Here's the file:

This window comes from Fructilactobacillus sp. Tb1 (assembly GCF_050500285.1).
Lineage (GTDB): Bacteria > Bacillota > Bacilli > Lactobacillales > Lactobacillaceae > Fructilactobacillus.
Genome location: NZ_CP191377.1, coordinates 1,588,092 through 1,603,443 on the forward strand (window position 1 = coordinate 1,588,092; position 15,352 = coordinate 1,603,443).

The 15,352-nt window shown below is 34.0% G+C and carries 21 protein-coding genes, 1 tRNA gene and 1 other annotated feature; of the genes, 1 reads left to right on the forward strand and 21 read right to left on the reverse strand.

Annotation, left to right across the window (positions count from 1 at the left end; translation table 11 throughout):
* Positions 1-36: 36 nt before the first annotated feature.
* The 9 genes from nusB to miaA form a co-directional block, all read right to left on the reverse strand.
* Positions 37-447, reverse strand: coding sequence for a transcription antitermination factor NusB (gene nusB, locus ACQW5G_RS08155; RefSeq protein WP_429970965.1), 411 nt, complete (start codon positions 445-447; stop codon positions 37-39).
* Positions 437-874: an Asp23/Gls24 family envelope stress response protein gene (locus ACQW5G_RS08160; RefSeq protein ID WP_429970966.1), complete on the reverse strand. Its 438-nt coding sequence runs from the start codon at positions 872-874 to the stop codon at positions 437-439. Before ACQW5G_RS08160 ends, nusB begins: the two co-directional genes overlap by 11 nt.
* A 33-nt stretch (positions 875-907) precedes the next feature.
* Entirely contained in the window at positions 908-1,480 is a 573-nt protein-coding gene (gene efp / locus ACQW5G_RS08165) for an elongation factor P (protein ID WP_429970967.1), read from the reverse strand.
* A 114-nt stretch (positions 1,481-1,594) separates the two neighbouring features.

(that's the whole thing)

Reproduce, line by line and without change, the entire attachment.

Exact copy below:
This window comes from Fructilactobacillus sp. Tb1 (assembly GCF_050500285.1).
Lineage (GTDB): Bacteria > Bacillota > Bacilli > Lactobacillales > Lactobacillaceae > Fructilactobacillus.
Genome location: NZ_CP191377.1, coordinates 1,588,092 through 1,603,443 on the forward strand (window position 1 = coordinate 1,588,092; position 15,352 = coordinate 1,603,443).

The 15,352-nt window shown below is 34.0% G+C and carries 21 protein-coding genes, 1 tRNA gene and 1 other annotated feature; of the genes, 1 reads left to right on the forward strand and 21 read right to left on the reverse strand.

Annotation, left to right across the window (positions count from 1 at the left end; translation table 11 throughout):
* Positions 1-36: 36 nt before the first annotated feature.
* The 9 genes from nusB to miaA form a co-directional block, all read right to left on the reverse strand.
* Positions 37-447, reverse strand: coding sequence for a transcription antitermination factor NusB (gene nusB, locus ACQW5G_RS08155; RefSeq protein WP_429970965.1), 411 nt, complete (start codon positions 445-447; stop codon positions 37-39).
* Positions 437-874: an Asp23/Gls24 family envelope stress response protein gene (locus ACQW5G_RS08160; RefSeq protein ID WP_429970966.1), complete on the reverse strand. Its 438-nt coding sequence runs from the start codon at positions 872-874 to the stop codon at positions 437-439. Before ACQW5G_RS08160 ends, nusB begins: the two co-directional genes overlap by 11 nt.
* A 33-nt stretch (positions 875-907) precedes the next feature.
* Entirely contained in the window at positions 908-1,480 is a 573-nt protein-coding gene (gene efp / locus ACQW5G_RS08165) for an elongation factor P (protein ID WP_429970967.1), read from the reverse strand.
* A 114-nt stretch (positions 1,481-1,594) separates the two neighbouring features.